When last we saw our friends from "Angels in America"--and they do feel like intimate friends by now--a big fluffy angel had crashed through the bedroom ceiling of the man dying of AIDS. "Greetings, prophet!" she declared to the horrified, wasted figure on the bed. "The great work begins!"
Lest anyone fear that Tony Kushner has lost his sense of proportion in the six months since the first half of his monumentally celebrated epic opened to distracting approval on Broadway, you should know right off what the suffering man now says to the angel. "SHOO!" is what he says, flinging his long skinny fingers at her fearsome winged holiness. He says, adorably, "Shoo!"
So Part II, "Perestroika," finally opened at the Walter Kerr on Tuesday after the longest cliffhanger in Broadway history, not to mention an autumn of unfortunately public previews, cancellations and false-starts. Like the Pulitzer Prize-winning first half, "Millennium Approaches," this one runs 3 1/2 hours, and again, it breezes by like no time at all.
Like the first part, it is playful and profound, extravagantly theatrical and deeply spiritual, witty and compassionate, furious and incredibly smart. It's impossible to imagine anyone captivated by the beginning not wanting-- needing --to go back for the end.
And, yet, it is equally likely that most will not find it as satisfying. Kushner has been trying to get "Perestroika" right since 1990 and, though the version directed by George C. Wolfe is far less confused than the one at the Mark Taper Forum in Los Angeles last November, it does have some pretty major clunkers.
Kushner has given himself the largest possible task--reorganizing the philosophical design of the world in the chaos brought by Reagan-era amorality, the death of Soviet communism, AIDS and, perhaps, the incipient apocalypse. So he gets opaque or pedestrian when he stretches furthest into the theoretical. We forgive him for not being able to solve the problems of the Earth and heaven in a play, or even two plays. We're also crazy about him for trying.
This is not to say we're not still let down by the ending, which, after hours of staggeringly clear-eyed insight and cosmic promise, ties a pretty bow around it all in an epilogue more worthy of Tiny Tim at Christmas than Kushner at the end of the world. But it's a tribute to Kushner, Wolfe and their wonderful actors that any end would leave us missing the prospect of these people and their stories in our lives again.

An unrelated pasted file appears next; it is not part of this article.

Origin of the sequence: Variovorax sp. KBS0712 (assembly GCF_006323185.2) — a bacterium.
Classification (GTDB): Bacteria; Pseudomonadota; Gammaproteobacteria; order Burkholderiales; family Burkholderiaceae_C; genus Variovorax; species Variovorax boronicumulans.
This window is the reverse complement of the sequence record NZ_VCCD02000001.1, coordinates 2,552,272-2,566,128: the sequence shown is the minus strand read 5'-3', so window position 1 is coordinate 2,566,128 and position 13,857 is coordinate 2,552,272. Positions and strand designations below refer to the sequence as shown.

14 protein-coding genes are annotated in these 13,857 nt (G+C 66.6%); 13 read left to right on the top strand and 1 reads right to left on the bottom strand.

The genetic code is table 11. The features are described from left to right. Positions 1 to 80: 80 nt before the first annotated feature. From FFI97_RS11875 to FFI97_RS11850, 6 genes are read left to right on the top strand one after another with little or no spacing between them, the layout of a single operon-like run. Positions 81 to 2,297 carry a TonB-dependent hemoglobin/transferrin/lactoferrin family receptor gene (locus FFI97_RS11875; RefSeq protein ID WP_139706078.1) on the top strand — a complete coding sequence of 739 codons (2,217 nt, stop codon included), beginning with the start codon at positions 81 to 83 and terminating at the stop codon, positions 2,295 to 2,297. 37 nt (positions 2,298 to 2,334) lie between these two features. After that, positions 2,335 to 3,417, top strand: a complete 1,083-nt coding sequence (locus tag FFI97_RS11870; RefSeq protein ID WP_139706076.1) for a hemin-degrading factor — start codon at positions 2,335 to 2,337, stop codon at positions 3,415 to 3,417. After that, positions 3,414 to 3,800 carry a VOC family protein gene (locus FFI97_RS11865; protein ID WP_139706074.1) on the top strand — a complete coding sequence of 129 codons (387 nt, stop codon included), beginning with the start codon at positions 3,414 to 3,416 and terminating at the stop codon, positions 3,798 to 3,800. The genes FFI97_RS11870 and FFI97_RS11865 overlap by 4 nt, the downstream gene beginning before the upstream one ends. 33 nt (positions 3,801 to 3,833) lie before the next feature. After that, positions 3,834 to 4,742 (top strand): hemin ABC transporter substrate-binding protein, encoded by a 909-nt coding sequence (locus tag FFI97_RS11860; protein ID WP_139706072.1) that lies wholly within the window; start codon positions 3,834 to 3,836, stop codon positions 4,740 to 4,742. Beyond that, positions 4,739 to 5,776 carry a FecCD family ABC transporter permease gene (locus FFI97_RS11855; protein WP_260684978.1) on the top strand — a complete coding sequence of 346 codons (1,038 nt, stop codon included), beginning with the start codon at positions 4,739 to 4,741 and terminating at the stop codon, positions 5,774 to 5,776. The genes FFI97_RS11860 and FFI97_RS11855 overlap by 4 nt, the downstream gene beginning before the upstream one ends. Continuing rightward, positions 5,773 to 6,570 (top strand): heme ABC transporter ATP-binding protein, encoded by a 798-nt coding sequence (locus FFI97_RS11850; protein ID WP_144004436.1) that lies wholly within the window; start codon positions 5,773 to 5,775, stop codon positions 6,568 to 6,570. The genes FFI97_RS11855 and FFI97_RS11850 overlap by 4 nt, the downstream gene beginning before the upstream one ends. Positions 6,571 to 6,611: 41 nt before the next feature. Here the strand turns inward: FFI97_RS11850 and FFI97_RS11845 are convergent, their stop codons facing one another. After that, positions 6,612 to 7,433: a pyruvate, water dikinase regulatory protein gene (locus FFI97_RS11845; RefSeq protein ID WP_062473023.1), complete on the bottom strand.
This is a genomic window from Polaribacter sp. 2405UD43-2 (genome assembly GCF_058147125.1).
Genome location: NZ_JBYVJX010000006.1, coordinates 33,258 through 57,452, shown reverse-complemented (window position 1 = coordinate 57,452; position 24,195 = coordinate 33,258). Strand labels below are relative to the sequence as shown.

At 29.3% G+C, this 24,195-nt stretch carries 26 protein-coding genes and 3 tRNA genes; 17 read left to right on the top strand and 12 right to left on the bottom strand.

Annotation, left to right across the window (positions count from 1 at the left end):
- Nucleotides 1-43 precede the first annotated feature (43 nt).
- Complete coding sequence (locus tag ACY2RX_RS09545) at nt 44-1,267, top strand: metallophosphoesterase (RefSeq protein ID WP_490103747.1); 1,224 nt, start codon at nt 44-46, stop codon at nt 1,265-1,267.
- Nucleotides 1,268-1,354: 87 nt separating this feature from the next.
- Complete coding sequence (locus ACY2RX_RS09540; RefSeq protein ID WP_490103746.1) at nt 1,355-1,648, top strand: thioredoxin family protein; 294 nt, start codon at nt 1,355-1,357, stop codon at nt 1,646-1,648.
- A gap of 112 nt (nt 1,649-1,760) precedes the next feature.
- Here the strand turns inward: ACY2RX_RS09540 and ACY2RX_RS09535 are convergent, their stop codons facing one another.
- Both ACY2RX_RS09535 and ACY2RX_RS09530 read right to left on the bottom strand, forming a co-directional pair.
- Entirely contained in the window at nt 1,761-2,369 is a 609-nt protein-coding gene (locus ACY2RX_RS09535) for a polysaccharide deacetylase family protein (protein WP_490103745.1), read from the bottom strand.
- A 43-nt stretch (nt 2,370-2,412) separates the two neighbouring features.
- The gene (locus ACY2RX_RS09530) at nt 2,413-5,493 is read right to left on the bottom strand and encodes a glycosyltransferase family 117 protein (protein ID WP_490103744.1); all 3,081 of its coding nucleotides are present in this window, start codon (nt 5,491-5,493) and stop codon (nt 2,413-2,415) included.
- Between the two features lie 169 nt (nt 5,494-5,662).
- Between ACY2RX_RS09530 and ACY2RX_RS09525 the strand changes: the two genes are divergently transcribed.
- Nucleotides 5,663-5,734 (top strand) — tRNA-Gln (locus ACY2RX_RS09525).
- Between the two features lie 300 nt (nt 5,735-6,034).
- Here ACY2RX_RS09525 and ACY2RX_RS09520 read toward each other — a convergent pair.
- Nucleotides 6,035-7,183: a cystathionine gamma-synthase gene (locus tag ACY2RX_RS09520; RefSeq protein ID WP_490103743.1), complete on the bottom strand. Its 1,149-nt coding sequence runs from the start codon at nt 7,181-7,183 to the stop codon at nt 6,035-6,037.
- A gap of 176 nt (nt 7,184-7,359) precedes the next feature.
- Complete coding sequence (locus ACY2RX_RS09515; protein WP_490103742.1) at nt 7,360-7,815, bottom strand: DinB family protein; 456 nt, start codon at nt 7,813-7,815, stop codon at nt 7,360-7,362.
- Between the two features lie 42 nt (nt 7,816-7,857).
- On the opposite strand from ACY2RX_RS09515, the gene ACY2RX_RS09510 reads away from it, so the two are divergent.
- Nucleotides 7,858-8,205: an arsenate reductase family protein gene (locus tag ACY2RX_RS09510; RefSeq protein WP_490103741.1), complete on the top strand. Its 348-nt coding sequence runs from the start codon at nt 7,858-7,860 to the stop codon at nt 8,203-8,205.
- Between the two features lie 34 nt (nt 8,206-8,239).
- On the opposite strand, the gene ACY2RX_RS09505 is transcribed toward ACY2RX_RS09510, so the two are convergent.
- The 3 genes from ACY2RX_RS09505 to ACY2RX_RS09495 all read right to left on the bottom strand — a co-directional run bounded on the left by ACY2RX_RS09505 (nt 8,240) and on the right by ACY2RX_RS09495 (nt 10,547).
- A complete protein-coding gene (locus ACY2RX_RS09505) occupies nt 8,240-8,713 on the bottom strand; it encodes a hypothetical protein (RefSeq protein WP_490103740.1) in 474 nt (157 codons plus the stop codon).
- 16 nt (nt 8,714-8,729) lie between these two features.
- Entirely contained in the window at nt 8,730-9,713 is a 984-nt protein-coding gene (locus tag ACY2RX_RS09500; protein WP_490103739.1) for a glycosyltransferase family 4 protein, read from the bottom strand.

Kushner begins exactly where he left off, with the angel in Prior Walter's room. But, first, we're somewhere in the former Soviet Union with the oldest living Bolshevik. Unlike the old rabbi who began "Millennium" by mourning the immigrants brave enough to come to an unknown land, this old man is warning against change--against rejecting the ideas of communism--without having a replacement theory. He evokes the evening's first of many images of social structure as skin, declaring, "If you don't have any skin, we cannot, we must not, move ahead."
Moving ahead, moving at all, is on Kushner's mind in "Angels," though he doesn't come out with it much until "Perestroika"--which, you may remember, means rebuilding--and it may not be all that clear by the end. The addled angel herself (played with beautiful aerial somersaults and a demented little cough by Ellen McLaughlin) is saddled with the Big Speeches about movement and stasis, and they are fairly impenetrable.
She has come to Prior Walter (the magnificent Stephen Spinella) to urge mankind to stop moving. It seems God has fallen in love with his human creation and abandoned the angels. Meanwhile, Louis (played with ever-more Angst -ridden desperation by the irresistible Joe Mantello) has abandoned his sick lover Prior, and Joe, the closeted-gay Mormon Republican lawyer (David Marshall Grant, on the exquisite line between hypocrite and victim) has left his depressed, Valium-hallucinating wife, Harper (Marcia Gay Harden, even more impressive than before as a woman who could be really annoying).
Roy Cohn (Ron Leibman, ever-deepening his portrait of the seduction of evil) is dying of AIDS. Although we miss the scene from the L.A. production in which he returns for the lawsuit between God and the angels, his death inspires Kushner to one of the most haunting among the many haunting scenes--Ethel Rosenberg channeling the Kaddish through Louis as he steals Roy's AZT. Kathleen Chalfant is actually perfect as Joe's Mormon mother. Jeffrey Wright, too, has gotten even better as Belize, the black, gay nurse.
Although some of the messages could be reduced to billboard slogans here--"we're all connected," "choose life"--Kushner wants us to know that people don't just die from AIDS, they also live with it.
While the first part of "Angels" can stand alone as a formidable piece of theater, the second is definitely dependent on the other. In a perfect world, the whole thing would have been ready to stage at the same time.
Of course, Kushner is not writing about a perfect world. If he were, we would not need him so much.